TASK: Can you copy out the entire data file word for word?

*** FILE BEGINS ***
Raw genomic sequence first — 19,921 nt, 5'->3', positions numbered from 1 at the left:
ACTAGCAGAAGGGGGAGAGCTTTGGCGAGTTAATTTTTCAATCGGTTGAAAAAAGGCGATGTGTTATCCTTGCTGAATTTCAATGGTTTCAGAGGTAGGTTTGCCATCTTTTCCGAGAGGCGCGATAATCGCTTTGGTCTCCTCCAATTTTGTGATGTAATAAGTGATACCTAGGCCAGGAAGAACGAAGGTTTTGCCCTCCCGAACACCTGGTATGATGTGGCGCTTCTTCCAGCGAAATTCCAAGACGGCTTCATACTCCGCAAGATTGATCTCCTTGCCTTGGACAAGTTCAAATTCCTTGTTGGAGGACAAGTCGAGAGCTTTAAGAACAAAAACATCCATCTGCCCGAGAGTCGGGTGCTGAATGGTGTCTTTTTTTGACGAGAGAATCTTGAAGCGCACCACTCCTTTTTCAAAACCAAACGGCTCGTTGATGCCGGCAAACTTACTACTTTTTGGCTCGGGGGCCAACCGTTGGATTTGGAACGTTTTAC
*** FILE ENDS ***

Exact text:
Raw genomic sequence first — 19,921 nt, 5'->3', positions numbered from 1 at the left:
ACTAGCAGAAGGGGGAGAGCTTTGGCGAGTTAATTTTTCAATCGGTTGAAAAAAGGCGATGTGTTATCCTTGCTGAATTTCAATGGTTTCAGAGGTAGGTTTGCCATCTTTTCCGAGAGGCGCGATAATCGCTTTGGTCTCCTCCAATTTTGTGATGTAATAAGTGATACCTAGGCCAGGAAGAACGAAGGTTTTGCCCTCCCGAACACCTGGTATGATGTGGCGCTTCTTCCAGCGAAATTCCAAGACGGCTTCATACTCCGCAAGATTGATCTCCTTGCCTTGGACAAGTTCAAATTCCTTGTTGGAGGACAAGTCGAGAGCTTTAAGAACAAAAACATCCATCTGCCCGAGAGTCGGGTGCTGAATGGTGTCTTTTTTTGACGAGAGAATCTTGAAGCGCACCACTCCTTTTTCAAAACCAAACGGCTCGTTGATGCCGGCAAACTTACTACTTTTTGGCTCGGGGGCCAACCGTTGGATTTGGAACGTTTTAC